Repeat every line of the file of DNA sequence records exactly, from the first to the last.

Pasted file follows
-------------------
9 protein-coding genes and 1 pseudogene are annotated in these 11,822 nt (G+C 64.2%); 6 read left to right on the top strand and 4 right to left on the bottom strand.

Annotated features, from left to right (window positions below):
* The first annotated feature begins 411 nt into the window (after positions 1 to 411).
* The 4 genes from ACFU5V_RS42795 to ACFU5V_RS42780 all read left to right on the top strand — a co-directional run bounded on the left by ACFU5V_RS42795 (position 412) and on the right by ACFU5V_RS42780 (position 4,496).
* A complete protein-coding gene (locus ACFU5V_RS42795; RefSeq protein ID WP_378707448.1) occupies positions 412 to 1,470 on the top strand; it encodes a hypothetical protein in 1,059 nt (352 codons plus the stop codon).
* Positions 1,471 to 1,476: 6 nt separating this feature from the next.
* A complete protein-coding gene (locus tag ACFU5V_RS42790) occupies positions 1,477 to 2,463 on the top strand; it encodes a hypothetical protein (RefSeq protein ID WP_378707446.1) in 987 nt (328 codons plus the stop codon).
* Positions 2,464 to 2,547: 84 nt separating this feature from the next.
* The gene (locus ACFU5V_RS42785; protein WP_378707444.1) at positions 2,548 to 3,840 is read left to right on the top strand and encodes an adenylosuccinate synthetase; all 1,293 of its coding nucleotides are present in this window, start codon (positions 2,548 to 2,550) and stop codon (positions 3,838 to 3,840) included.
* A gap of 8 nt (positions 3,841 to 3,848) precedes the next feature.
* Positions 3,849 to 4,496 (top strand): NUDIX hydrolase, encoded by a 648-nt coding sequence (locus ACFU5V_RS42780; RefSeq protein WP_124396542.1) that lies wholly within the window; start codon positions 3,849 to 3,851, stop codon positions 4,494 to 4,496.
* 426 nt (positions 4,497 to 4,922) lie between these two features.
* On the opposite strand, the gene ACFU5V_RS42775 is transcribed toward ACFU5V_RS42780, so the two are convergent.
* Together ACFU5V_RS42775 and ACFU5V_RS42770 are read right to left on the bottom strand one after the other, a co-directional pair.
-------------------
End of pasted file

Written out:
9 protein-coding genes and 1 pseudogene are annotated in these 11,822 nt (G+C 64.2%); 6 read left to right on the top strand and 4 right to left on the bottom strand.

Annotated features, from left to right (window positions below):
* The first annotated feature begins 411 nt into the window (after positions 1 to 411).
* The 4 genes from ACFU5V_RS42795 to ACFU5V_RS42780 all read left to right on the top strand — a co-directional run bounded on the left by ACFU5V_RS42795 (position 412) and on the right by ACFU5V_RS42780 (position 4,496).
* A complete protein-coding gene (locus ACFU5V_RS42795; RefSeq protein ID WP_378707448.1) occupies positions 412 to 1,470 on the top strand; it encodes a hypothetical protein in 1,059 nt (352 codons plus the stop codon).
* Positions 1,471 to 1,476: 6 nt separating this feature from the next.
* A complete protein-coding gene (locus tag ACFU5V_RS42790) occupies positions 1,477 to 2,463 on the top strand; it encodes a hypothetical protein (RefSeq protein ID WP_378707446.1) in 987 nt (328 codons plus the stop codon).
* Positions 2,464 to 2,547: 84 nt separating this feature from the next.
* The gene (locus ACFU5V_RS42785; protein WP_378707444.1) at positions 2,548 to 3,840 is read left to right on the top strand and encodes an adenylosuccinate synthetase; all 1,293 of its coding nucleotides are present in this window, start codon (positions 2,548 to 2,550) and stop codon (positions 3,838 to 3,840) included.
* A gap of 8 nt (positions 3,841 to 3,848) precedes the next feature.
* Positions 3,849 to 4,496 (top strand): NUDIX hydrolase, encoded by a 648-nt coding sequence (locus ACFU5V_RS42780; RefSeq protein WP_124396542.1) that lies wholly within the window; start codon positions 3,849 to 3,851, stop codon positions 4,494 to 4,496.
* 426 nt (positions 4,497 to 4,922) lie between these two features.
* On the opposite strand, the gene ACFU5V_RS42775 is transcribed toward ACFU5V_RS42780, so the two are convergent.
* Together ACFU5V_RS42775 and ACFU5V_RS42770 are read right to left on the bottom strand one after the other, a co-directional pair.